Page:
GIS Education in Arkansas
The final presentation of the day was a panel session consisting of representatives from the graduate programs in GIS in the Natural State. The University of Central Arkansas offers a BA/BS in geography that is GIS-heavy as well as a certificate (15 hours) and a master’s degree in GIS (MGIS, 30 hours). Its graduate program is entirely online, and costs $1,164 per course.

UALR offers a Graduate Certificate in Geospatial Technology that required 18 hours. Housed in an earth science program, its courses are very geology-oriented (there are six electives to choose from, three of which are geology/geomorphology). Costs are around $280/credit hour for Arkansas residents, which works out to be $1,120 per course, excepting the capstone requirement, which is only two hours ($560).

UAFS is developing an associate’s and bachelor’s degree program that incorporates GPS, GIS, and remote sensing, which will be all-online.

The UofA has several degree tracks through their geosciences department, including a new geomatics focus. Their program is built around the Department of Labor’s “Geospatial Technology Competency Model,” which several other programs referenced. They teach towards ASPRS certification, which Dr. Cothren attributed to the greater recognition of ASPRS certification in the engineering world (as opposed to the GISP certification discussed at the meeting). The UofA is also developing an MS in geography and a PhD in geoinformatics.

Finally, UA-Monticello gave a presentation over their undergraduate degrees in GIS-related fields. I have to say, if I had to do a BA over again, and had known about this (I’m from Texas, we don’t get a lot of literature from UAM down in Houston), I would have been all over this thing. The School of Forestry Resources has personnel that are joint appointments between the UofA and UAM that teach a wide range of classes in both GIS and surveying foci. Total credit hours to graduate are 35, and you have do demonstrate competency as well as pass classes with a C or better. It’s really a neat looking program.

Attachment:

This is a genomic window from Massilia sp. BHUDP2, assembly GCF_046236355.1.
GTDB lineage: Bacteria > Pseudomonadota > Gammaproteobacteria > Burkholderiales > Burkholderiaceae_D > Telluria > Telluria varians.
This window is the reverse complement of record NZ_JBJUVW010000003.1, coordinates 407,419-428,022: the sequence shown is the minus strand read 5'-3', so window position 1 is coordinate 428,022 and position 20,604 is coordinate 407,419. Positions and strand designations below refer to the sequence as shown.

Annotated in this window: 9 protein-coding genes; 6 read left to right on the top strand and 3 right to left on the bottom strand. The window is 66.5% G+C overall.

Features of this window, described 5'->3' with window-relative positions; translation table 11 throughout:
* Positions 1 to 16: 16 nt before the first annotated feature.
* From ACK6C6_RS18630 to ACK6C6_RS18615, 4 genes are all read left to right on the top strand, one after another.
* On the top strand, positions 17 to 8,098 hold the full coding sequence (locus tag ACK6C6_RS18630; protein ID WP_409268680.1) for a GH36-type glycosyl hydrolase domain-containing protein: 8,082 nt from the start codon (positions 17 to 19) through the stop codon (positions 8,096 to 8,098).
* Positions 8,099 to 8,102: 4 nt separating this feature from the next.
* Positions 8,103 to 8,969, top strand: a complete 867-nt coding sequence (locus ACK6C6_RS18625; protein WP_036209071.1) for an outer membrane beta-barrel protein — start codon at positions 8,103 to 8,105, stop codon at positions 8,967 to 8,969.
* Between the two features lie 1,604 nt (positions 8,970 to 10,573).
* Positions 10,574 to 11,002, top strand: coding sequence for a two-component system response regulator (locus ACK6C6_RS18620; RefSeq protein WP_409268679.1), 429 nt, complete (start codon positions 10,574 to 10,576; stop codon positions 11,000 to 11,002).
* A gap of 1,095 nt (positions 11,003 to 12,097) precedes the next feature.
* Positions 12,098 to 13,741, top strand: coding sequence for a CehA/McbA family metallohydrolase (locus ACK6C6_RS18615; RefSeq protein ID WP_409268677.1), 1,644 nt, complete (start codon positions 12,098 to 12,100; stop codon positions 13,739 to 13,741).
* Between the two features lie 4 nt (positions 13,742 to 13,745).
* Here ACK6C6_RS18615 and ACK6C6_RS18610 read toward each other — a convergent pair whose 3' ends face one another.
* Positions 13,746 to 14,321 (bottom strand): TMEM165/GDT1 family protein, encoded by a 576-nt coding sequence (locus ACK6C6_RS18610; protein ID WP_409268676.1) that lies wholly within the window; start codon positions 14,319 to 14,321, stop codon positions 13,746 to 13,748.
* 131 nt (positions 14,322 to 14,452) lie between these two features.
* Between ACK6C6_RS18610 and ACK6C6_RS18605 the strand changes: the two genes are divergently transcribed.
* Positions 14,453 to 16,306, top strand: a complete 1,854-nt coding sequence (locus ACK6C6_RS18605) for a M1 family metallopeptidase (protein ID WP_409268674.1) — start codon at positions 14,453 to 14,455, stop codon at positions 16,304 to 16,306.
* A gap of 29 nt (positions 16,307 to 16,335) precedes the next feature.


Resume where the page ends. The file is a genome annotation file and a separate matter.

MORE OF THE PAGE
Arkansas Geographic Alliance
Brooks Greene, of UCA, also spoke about the Arkansas Geographic Alliance. The Alliance fosters geographic knowledge amongst Arkansas schoolchildren by hosting workshops for k-12 teachers. Funded by the National Geographic Society, AGA is working towards the goal of having 80% of Arkansas teenagers geographically-literate by 2025; a great and noble goal.


So, I had a great time, and got some great information on GIS at the statewide level, which is good, and it was neat to see the number of educational programs offered. There are possibilities in many places to explore collaborative projects on archaeological research, be it in identification and management, or through predictive modeling or other applications of GIS to archaeology. I got a couple of ideas for research out of it (see the above-mentioned quantification of wetland/forest lost, plus a reconstruction of historic township boundaries to track census data relevant to historical archaeological research, plus others). I would say that I got my money’s worth, but since it was a freebie, that could come off as snarkily insulting. It was a great experience, and I’m going to strongly consider one or two of the workshops offered at the September meeting.

The Joys of New Toys

Sweet, merciful satellites, I beseech your signal!
Sweet, merciful satellites, I beseech your signal!

Evidently, there are Trimble GeoXTs and then there are Trimble GeoXTs. The Survey has had a GeoXT, and older version, for about 5 or 6 years now, and it worked well, and we got a lot of mileage out of it. I used it a lot out at Dooley’s Ferry back in the Spring of 2008 to map some of the trenchlines, though satellite acquisition could sometimes be problematic (see picture, right).
When I started working for the Army, we got a GeoXH, roughly the same unit, but a little nicer and with an integral stylus (I think the stylus for the Survey’s GeoXT spent some years rolling around in the cab of my truck… shhhh). Both nice improvements. Plus, it used ArcPad instead of TerraSync, which was just flat out easier to use and made transitioning data into ArcGIS much, much easier.

This morning, I went out to Dooley’s Ferry to check on something, and took along the NEW GeoXT. Wow. What an upgrade over the previous units I’ve known. The integrated camera, which takes both stills and video, which would be very useful for documenting trenchlines, as it could record the views the archaeologist takes while walking along them, catching their topographic subtleties in ways stills probably cannot. Of course, I had the station camera with, which I used as the primary, but the added functionality in the new GeoXT is something to explore.

The other nice bit was the number of satellites it acquired. Minimum 12 the entire time, even though I was walking around in coniferous forest (sort of, it had been logged a bit). Really nice, that. In a few hours, I was able to sketch in the final section of trenches at the ferry crossing, which we’ll probably need to do in greater detail this fall.